During a city committee meeting last month, councillors supported continuing operations at the historic Steveston post office.

Coun. Harold Steves, the chair of the parks, recreation and cultural services committee, brought forward a referral motion for staff to investigate several updates to the post office and its operations following the current public consultation on re-envisioning the Steveston museum. The focus of the referral motion was on preserving post office operations at what is now the last remaining community post office in the country.

“I really think we should be proud that we have the oldest, longest serving post office in Canada,” said Coun. Linda McPhail.

First established in 1890, the Steveston post office has existed in at least 16 different locations, according to a report presented to committee members by Steves. The current location is its longest-tenured, at 43 years. Steves also notes that the location was operated by volunteers for 41 years before an agreement was made between the Steveston Historical Society and the city in November 2019.

One of the options for a re-envisioned Steveston museum initially involved discontinuing the post office service, but Steves’ referral motion directs staff to investigate amending the options so that both include the operation of a post office. The referral motion also directs staff to look into a $20,000 annual payment being made to the society by the city if and when Tourism Richmond vacates the premises, a living wage being paid to postal workers as auxiliary staff, and reopening the building’s upper floor, which used to serve as a children’s museum.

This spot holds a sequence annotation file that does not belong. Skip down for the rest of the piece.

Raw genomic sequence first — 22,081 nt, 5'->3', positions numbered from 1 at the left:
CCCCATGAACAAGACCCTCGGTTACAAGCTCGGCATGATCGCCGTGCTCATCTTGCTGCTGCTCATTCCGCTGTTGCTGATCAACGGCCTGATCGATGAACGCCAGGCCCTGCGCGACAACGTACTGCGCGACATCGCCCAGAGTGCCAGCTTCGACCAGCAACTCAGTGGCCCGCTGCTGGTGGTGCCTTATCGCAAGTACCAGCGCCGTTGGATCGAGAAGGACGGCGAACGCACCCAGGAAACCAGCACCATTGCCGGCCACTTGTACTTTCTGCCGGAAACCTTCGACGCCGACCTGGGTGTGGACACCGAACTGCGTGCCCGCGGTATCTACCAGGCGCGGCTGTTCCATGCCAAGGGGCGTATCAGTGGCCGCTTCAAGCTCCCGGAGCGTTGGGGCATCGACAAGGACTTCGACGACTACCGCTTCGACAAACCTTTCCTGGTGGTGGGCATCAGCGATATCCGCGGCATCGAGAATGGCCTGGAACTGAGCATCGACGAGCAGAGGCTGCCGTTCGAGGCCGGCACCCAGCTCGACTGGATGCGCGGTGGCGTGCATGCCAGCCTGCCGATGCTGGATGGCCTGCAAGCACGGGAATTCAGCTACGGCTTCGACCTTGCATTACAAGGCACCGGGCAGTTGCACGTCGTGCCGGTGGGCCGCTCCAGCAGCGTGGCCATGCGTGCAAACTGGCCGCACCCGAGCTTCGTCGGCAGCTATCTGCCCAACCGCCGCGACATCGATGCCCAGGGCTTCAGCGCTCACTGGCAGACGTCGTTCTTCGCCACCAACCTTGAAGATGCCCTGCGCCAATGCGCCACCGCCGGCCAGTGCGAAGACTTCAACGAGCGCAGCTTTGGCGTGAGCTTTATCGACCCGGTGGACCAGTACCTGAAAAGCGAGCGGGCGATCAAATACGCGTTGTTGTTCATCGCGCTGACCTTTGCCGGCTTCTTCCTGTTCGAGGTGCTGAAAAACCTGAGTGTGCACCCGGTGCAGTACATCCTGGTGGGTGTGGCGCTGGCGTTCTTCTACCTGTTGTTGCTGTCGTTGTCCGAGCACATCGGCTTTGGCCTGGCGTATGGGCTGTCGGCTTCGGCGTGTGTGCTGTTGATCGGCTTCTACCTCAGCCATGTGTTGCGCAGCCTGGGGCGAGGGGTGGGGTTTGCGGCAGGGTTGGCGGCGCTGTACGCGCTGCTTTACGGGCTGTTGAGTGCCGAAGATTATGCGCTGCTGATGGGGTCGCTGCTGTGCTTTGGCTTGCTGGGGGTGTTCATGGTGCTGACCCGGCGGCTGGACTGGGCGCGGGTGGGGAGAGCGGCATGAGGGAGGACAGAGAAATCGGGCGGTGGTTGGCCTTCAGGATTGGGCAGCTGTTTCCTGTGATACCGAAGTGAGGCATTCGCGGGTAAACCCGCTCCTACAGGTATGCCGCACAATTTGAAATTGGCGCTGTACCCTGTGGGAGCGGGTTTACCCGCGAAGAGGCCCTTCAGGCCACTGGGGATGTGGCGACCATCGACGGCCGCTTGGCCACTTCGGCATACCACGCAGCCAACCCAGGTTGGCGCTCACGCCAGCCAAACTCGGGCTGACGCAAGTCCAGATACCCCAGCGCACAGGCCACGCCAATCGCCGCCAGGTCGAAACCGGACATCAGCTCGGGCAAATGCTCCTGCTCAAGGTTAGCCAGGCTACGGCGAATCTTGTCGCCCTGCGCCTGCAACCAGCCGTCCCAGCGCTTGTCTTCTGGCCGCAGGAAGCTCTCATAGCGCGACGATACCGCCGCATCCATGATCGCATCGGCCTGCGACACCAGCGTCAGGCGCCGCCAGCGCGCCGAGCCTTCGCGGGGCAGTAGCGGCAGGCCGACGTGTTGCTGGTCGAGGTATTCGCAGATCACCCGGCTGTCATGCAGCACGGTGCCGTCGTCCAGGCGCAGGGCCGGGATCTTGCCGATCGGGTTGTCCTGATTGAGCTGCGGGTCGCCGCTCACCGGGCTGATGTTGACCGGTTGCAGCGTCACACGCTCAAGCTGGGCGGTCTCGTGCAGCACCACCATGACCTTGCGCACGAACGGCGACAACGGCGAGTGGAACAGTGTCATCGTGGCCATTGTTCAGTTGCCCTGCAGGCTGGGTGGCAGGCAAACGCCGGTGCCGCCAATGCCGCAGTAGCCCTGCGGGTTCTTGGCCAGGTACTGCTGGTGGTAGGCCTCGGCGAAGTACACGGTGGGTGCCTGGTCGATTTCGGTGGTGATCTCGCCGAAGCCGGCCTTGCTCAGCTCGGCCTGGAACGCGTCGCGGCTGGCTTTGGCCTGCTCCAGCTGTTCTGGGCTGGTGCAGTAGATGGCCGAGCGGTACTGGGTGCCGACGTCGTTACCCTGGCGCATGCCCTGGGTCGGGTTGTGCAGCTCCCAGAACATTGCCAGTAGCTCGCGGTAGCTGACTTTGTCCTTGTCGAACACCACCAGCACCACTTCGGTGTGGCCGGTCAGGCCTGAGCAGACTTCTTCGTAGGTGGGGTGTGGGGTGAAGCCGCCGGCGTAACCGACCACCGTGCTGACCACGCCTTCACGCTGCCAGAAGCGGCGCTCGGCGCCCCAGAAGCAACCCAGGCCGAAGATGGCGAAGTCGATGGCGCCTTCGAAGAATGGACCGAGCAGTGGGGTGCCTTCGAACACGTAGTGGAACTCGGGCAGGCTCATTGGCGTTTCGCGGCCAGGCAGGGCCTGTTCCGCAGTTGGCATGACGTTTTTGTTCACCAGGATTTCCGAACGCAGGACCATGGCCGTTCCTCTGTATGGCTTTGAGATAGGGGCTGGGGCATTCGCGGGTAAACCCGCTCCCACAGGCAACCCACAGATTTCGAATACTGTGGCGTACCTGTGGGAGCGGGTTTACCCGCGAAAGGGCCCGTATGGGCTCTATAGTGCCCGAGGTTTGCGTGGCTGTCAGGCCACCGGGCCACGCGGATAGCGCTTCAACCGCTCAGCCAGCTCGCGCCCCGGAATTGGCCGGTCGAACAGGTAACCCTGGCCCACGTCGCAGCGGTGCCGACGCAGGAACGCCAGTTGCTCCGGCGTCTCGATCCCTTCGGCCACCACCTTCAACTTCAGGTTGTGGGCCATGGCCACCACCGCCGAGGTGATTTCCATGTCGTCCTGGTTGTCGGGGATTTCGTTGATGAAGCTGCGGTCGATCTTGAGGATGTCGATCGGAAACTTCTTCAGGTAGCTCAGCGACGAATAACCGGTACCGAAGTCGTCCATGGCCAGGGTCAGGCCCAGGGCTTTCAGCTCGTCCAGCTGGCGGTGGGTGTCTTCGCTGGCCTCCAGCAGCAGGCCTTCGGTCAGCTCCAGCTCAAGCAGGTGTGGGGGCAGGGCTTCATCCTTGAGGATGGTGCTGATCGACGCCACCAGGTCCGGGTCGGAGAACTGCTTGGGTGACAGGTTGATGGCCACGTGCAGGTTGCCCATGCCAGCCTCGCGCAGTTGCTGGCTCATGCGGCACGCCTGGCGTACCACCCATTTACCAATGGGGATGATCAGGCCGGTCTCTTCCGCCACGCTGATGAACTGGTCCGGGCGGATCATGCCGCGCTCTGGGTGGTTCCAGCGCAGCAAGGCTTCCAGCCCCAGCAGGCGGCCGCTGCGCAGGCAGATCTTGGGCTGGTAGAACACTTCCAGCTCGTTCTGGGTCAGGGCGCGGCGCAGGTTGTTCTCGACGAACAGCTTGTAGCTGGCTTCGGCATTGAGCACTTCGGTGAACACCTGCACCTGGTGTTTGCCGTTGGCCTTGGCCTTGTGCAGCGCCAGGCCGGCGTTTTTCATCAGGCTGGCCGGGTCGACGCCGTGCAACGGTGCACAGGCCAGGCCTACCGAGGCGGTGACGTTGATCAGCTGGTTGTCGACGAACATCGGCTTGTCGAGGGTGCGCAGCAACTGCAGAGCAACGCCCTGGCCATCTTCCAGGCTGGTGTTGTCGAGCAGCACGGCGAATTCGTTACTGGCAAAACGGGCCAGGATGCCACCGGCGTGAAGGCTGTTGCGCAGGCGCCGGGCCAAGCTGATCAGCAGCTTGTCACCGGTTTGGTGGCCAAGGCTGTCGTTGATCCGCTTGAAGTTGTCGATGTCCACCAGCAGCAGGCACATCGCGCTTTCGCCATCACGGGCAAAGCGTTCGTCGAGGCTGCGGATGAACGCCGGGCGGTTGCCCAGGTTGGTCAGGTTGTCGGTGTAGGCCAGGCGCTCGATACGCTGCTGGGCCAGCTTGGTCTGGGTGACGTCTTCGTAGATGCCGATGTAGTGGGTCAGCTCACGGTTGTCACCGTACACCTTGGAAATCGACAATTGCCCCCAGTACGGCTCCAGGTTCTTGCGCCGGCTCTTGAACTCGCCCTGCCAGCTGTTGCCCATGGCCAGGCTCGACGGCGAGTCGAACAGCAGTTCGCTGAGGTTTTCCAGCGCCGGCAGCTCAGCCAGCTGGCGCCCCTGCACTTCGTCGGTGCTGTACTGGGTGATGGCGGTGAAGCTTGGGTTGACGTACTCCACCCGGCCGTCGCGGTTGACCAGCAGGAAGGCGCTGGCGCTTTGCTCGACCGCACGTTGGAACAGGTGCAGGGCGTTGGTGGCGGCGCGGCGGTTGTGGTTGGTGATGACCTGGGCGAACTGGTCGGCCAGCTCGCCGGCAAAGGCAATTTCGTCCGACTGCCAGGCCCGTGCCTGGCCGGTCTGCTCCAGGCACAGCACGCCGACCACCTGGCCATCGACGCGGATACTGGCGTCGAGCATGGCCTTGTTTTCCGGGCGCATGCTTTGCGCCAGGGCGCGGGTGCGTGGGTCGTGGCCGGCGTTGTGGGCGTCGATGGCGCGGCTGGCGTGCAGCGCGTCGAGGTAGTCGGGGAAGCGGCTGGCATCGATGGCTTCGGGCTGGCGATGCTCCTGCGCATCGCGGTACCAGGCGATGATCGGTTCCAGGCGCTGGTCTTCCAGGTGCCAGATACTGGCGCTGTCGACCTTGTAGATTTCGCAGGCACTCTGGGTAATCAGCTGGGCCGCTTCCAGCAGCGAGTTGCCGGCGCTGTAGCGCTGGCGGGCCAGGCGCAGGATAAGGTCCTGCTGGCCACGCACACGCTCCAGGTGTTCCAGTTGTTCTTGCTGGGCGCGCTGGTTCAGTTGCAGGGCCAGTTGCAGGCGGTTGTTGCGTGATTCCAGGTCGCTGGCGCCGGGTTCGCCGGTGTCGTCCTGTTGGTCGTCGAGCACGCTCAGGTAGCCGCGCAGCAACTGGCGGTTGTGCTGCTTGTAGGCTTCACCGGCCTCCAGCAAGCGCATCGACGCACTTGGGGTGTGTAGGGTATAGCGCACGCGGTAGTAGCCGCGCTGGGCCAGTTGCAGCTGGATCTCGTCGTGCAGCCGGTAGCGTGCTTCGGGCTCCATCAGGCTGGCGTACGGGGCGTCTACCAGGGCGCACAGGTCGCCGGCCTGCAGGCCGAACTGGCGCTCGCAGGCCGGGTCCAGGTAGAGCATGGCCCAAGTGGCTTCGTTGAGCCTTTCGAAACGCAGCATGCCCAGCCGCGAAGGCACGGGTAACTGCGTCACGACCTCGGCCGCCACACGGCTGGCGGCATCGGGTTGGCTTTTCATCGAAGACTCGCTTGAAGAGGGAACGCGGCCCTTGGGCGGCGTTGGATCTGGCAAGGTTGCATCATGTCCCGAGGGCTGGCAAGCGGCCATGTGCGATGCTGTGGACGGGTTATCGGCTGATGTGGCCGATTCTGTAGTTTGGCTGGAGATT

Loren Slye, the president of the Steveston Historical Society, said it would be beneficial for the building to receive a clear historic designation to avoid having to revisit this concern regularly with the city.

“We’ve tried to work with Canada Post, with Tourism Richmond, with the city, and I agree with Councillor Steves that it would be more pertinent to have it come under the guise of—like the community centre operation—where they’ve got staff that take the burden off the current historic society who are running it for its survival,” said Slye.

City staff advised that external funding options will be explored to support the operations of the museum—including the post office—following the public consultation. Linda Barnes, the co-chair of the Steveston Historical Society, also noted that once the society has a strategic plan, it will continue to apply for grants to implement the ideas and input received from the public.

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